The first day of class Owen and I both thought that the course matter would be interesting enough to make Renaissance Art worthwhile, but twenty minutes into the second class it became clear that this wasn’t the case. We’re dropping tomorrow afternoon.

My history professor, on the other hand, is awesome. I can’t say I like him more than my Italian professor, because I like them in very different ways. She is warm and happy and seems like she likes everyone. He clearly bestows his approval very rarely, if at all. I’ve never been very excited about art, but this guy makes it cool. He’s very frank and dresses like an Italian man with leather shoes, sweaters and neck scarves (even though the’s originally from the United States). Part of why I like him, I think, is that he so obviously followed his passion. He came to Florence for study abroad, realized it was a great place to explore art history and stayed.

Every Wednesday our art history class meets outside the classroom. Today we met in the Piazza Della Repubblica (Owen and I were late which meant we didn’t get the fancy ear devices that amplified our prof’s voice so we had to stand close to hear what he and our TA were saying over the wind and screaming children – actually I stood close, Owen either has incredible hearing or wasn’t paying attention).

We wandered from there to the Piazza Della Signora (very close to the famous Uffizi museum) and spent the majority of the time talking about the sculptures in the Loggia. The Loggia is one of my favorite places in Florence so far. It’s full of sculptures that anybody can walk through. I’ll post pictures of these later we aren’t allowed to take them during class and our professor highlighted three main themes of the sculpture at this time.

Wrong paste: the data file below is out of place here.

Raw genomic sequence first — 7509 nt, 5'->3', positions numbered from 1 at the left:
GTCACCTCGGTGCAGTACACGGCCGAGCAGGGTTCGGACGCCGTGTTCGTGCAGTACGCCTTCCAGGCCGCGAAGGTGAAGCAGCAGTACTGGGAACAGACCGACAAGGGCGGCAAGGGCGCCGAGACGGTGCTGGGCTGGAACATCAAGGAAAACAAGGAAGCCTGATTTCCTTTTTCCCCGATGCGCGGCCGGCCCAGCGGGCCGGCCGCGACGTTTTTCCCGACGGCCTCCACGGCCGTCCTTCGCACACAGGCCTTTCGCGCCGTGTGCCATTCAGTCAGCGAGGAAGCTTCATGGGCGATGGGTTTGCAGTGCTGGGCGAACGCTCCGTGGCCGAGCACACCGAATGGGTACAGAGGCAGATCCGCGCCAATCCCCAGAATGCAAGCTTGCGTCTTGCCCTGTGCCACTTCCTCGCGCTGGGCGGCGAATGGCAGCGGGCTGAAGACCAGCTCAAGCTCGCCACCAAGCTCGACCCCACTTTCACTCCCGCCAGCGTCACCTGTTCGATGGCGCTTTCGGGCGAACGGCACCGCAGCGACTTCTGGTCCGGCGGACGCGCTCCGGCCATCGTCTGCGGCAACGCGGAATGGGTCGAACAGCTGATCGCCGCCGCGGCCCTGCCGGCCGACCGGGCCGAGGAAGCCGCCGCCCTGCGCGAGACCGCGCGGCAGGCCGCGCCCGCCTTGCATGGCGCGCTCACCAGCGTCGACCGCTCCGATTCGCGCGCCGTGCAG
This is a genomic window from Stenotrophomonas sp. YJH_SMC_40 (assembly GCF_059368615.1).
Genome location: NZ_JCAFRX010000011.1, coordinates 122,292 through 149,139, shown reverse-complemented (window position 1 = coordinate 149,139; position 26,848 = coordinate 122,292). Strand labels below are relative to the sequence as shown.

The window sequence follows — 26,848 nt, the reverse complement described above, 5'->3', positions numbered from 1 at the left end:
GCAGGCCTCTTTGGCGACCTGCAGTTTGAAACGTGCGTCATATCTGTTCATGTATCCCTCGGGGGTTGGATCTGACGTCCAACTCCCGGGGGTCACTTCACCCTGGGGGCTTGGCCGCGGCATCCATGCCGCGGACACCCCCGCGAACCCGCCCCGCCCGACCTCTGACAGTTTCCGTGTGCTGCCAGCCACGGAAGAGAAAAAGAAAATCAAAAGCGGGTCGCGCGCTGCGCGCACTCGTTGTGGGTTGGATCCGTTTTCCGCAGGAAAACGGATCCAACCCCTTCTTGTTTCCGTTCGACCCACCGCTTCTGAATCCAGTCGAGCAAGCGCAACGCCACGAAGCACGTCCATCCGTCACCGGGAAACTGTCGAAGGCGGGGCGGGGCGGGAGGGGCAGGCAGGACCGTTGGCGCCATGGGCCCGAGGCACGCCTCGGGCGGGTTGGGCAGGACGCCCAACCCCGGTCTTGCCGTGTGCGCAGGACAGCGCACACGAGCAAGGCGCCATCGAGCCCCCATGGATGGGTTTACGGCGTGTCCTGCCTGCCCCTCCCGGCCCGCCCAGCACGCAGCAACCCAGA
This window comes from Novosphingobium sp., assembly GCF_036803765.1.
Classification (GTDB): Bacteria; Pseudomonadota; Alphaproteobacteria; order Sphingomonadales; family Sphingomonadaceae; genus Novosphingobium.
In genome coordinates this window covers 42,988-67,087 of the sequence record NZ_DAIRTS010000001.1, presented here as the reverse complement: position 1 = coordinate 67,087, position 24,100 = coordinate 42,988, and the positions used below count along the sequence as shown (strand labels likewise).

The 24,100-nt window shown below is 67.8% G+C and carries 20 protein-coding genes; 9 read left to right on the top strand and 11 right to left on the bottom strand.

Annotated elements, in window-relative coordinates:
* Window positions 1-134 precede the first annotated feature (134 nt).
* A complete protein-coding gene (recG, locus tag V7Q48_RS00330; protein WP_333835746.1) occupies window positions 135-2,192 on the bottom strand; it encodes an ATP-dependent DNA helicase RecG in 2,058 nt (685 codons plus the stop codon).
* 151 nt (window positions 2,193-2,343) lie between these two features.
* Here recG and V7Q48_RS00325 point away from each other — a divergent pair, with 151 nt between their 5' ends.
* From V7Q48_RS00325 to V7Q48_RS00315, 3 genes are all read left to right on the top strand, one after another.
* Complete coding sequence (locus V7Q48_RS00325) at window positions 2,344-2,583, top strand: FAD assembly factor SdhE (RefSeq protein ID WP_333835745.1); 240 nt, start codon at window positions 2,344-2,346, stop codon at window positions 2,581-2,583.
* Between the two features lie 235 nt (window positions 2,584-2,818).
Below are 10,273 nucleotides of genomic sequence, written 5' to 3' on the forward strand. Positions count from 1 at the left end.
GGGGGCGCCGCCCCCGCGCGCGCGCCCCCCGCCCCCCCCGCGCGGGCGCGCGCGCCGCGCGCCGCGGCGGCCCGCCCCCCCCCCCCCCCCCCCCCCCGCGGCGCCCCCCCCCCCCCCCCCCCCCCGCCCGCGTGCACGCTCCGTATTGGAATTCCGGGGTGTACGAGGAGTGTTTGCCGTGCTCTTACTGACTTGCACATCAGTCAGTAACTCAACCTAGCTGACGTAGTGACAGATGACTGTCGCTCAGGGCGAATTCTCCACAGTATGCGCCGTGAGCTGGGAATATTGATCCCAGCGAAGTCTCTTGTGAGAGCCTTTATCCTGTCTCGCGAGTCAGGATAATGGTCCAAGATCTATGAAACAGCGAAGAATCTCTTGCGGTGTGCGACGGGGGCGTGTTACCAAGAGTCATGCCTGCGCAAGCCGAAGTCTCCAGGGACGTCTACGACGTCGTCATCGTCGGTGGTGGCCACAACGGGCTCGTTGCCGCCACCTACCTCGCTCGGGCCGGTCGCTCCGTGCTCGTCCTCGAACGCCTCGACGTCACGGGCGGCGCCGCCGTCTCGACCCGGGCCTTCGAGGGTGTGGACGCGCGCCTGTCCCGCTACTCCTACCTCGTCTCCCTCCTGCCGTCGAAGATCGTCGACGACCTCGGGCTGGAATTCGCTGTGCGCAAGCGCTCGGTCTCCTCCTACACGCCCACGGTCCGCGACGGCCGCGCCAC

1. Marble sculptures weren’t actually white. The originals were painted, but Michelangelo and a lot of other people didn’t know this because when they discovered them all of the painting was gone.
  2. There’s a really cool balance between idealism and naturalism that can be seen on the sculptures. For example, many of the sculptures have blank individualistic expressions which is part of idealism, while a lot of the muscles are accurately portrayed – on this subject, actually our prof said something interesting about how the muscles themselves were also sometimes idealized. Although people can get their muscles to look like this today, with gym workouts and steroids etc., that wasn’t the case when the sculptures were made. This might seem self-explanatory to some people but I hadn’t thought about it and thought it was really cool to think of how body image has changed over the centuries. (Our prof focuses on this too and we’ll probably go into this with much greater detail over the rest of the semester).
  3. Okay, so it was pretty windy

Two sculptures from the Loggia dei Lanzi, the greenish one is a replica of a very famous sculpture

Rat Park

On one of our walks Owen and I had an in-depth conversation about happiness. As a psych major he’s familiar with a study that I’ll only briefly summarize here. Essentially it showed that when rats were alone in a cage they used heroine-infused water until they died but that rats who were in a happy social cage (the “rat park”) used the heroine water less than normal water.